Securing data integrity at the ‘front door’ of care delivery

Although most of the health industry has moved records and administrative processes from paper to digital, human error remains a costly issue.
09:10 AM

Human fallibility

People make errors. Generally speaking, this fact is collectively understood, and we make concessions when necessary, working to repair and correct when possible. However, in the health industry, human errors become more costly than the norm, ultimately impacting the wellbeing of patients—even to the point of death. In fact, a recent study released by Johns Hopkins University School of Medicine concluded that medical errors are the third leading cause of death in the United States, leading to at least 250,000 deaths every year.1

Potential dire consequences, however, are not merely in the realm of healthcare practitioners. Human errors in health administration, from registration and checkout procedures to diagnostic recordkeeping, also significantly contribute to patient safety and the quality of care.

Administrative challenges

To ensure quality care—and that the right person is being identified and treated—healthcare administration requires complete accuracy, efficiency and security. Data quality is imperative. But what about the human factor? There are manual entry errors, misspellings and misunderstandings.

Moreover, even with most health institutions already using electronic health records (EHR), front-desk staff still rely on verbal identity confirmation. Statistics show that 7-10 percent of patients are misidentified when their EHR records are being searched and 6 percent of these patients experience an adverse event. Also, AHIMA reports that 8-12 percent of EHR records are duplicates.2 So as the digital transformation of health institutions continues, the accuracy of care administration must be addressed.

But data integrity is not just impacted by duplicate records and patient misidentification. With the increase of identity theft through breached cybersecurity, criminals are using the stolen information to reach beyond the victim’s bank accounts. As a result, corrupt data is often walking right through the front door of health institutions in the hands of these cybercriminals. According to the Federal Trade Commission, 19 people become victims of identity theft every minute,3 so it’s no surprise that this crime translated into an estimated 2.3 million medical identity theft cases in 2014 alone.4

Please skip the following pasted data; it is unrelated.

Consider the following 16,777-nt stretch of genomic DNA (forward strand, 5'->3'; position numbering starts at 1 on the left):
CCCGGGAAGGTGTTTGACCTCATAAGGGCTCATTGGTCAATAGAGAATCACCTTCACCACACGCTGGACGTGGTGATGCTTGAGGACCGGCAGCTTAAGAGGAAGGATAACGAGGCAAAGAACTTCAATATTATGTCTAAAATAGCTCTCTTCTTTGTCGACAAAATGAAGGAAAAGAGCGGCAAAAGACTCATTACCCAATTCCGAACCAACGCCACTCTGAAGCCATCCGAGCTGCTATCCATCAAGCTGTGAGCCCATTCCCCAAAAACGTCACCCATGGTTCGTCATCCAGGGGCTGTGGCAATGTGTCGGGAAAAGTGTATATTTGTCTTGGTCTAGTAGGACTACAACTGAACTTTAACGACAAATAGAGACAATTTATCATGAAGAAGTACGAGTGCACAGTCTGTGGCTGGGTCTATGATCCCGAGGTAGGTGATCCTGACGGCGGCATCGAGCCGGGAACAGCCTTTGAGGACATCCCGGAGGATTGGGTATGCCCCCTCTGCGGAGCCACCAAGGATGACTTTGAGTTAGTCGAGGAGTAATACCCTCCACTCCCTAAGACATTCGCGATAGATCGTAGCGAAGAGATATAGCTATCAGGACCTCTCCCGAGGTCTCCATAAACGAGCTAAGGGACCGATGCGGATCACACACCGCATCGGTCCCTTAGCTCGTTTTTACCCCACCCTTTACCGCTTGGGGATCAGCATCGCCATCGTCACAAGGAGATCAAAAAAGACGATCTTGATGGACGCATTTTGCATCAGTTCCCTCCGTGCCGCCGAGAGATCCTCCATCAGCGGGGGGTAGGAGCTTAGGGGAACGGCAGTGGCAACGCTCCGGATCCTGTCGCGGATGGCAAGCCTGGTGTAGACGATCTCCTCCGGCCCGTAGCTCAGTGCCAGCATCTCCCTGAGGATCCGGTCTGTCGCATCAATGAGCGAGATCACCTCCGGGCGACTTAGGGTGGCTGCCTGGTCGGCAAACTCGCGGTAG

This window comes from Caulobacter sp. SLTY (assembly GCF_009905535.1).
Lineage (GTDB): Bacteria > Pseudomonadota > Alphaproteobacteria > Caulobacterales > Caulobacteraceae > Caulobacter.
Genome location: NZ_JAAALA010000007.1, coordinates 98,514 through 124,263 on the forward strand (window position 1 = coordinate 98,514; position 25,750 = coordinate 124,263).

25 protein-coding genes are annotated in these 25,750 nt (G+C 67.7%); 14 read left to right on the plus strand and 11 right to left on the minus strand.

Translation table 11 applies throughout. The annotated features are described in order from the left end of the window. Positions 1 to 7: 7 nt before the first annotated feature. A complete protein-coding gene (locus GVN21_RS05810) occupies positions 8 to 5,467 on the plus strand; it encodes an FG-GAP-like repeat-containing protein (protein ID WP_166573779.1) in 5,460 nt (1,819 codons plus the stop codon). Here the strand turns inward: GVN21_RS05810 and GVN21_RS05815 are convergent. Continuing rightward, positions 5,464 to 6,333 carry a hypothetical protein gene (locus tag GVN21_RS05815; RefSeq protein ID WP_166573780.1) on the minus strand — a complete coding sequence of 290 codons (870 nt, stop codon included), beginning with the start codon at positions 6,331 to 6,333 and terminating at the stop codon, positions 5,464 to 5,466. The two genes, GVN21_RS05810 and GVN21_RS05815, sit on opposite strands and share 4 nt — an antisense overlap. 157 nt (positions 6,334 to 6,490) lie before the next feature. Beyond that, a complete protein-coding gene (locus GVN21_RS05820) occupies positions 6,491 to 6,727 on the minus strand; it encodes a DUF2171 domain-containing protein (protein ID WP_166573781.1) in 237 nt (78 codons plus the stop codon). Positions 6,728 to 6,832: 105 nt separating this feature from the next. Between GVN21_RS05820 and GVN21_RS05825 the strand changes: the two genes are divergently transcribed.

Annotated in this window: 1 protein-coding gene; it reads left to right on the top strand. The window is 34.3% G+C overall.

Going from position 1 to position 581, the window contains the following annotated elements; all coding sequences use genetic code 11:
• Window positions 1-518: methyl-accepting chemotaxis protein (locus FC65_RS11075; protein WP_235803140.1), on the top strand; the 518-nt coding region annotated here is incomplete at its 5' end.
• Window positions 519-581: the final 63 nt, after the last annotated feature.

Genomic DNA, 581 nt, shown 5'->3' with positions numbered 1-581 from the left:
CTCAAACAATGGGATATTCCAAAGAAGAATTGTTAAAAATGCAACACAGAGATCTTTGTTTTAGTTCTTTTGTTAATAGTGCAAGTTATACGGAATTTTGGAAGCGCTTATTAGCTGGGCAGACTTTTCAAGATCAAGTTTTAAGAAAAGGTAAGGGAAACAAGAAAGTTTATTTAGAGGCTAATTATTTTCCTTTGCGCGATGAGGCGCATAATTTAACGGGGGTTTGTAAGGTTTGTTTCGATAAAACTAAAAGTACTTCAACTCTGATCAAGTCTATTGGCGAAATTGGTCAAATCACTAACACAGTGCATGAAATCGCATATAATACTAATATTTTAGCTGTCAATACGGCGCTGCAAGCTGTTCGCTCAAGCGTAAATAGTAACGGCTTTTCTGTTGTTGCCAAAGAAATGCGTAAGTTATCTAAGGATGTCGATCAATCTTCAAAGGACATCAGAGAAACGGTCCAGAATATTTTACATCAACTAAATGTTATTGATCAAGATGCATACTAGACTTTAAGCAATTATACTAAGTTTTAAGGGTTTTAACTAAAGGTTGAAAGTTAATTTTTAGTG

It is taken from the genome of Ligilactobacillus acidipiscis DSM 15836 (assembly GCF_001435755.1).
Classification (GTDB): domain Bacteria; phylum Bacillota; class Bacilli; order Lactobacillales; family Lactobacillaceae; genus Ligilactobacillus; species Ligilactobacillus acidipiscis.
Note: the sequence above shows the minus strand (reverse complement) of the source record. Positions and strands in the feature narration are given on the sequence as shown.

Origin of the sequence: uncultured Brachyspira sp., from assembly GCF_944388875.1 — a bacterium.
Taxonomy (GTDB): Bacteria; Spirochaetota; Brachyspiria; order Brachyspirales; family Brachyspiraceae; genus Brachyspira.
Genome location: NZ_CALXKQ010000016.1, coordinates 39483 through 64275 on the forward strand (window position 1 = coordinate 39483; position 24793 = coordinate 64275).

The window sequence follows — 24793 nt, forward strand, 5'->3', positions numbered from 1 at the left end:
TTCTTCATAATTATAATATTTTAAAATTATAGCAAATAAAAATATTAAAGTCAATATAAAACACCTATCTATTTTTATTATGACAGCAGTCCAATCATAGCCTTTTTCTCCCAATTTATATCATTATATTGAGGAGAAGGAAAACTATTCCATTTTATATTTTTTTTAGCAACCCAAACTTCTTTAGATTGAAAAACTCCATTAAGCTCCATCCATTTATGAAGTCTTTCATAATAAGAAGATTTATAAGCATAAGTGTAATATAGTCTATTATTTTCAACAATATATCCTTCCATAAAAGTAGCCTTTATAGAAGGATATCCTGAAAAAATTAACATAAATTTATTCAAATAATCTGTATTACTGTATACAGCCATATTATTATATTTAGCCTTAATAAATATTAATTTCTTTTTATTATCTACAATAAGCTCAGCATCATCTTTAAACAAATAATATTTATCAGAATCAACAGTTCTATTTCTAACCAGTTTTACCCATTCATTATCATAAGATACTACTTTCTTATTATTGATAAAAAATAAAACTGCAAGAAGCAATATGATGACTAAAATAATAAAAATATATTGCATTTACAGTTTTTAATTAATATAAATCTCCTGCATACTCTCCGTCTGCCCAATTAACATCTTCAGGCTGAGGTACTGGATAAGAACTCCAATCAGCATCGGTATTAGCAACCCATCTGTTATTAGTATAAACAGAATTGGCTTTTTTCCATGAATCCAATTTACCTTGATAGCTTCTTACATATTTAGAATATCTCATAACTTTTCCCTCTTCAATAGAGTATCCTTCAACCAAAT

IT integration for data integrity

Clearly, successful integration of health IT goes beyond implementing EHRs. In the rapid transition to value-based care, health institutions understand that without a true, quality data set, there cannot be accurate statistical results. Across the board, care delivery organizations are implementing various back-end health IT solutions to move toward greater security and quality within their system—often because of front-end data errors. For example, many institutions spend significant (and costly) time on the back end to find duplicate records and merge them correctly. They are constantly fixing the problem, but they are not pursuing a preventative solution. With this correction-only approach, there are still data quality issues that impact patient base outcomes; therefore, the data is being misreported.

Moreover, these issues are focused on a single silo of care. What about interoperability? What about medical identity security and patient record integrity across an individual’s care continuum? Is there a solution that fundamentally addresses both the front-end data quality challenges and data interoperability?

UHSI for front-end accuracy and value-based care

The solution for front-end accuracy and point-of-access patient authentication is a unique health safety identifier (UHSI). It means one patient, one record, across the continuum of care. The data stays credible because the patient controls it as he/she traverses his/her personal path of wellness. Data not only has integrity within a single EHR silo, but the UHSI brings interoperability across health systems and geographies to every point of care.

The adoption of a unique health safety identifier eliminates medical identity errors and duplicate records, taking the legacy cost out of the system. Only when health institutions take the correct measures to ensure true data quality (one patient, one identifier, one record) will the adoption of a value-based care/accountable care organization model be possible.

By Tom Foley, Director of Global Health Solutions Strategy

  4. Medical Identity Fraud Alliance. Fifth Annual Study on Medical Identity Theft. February 2015
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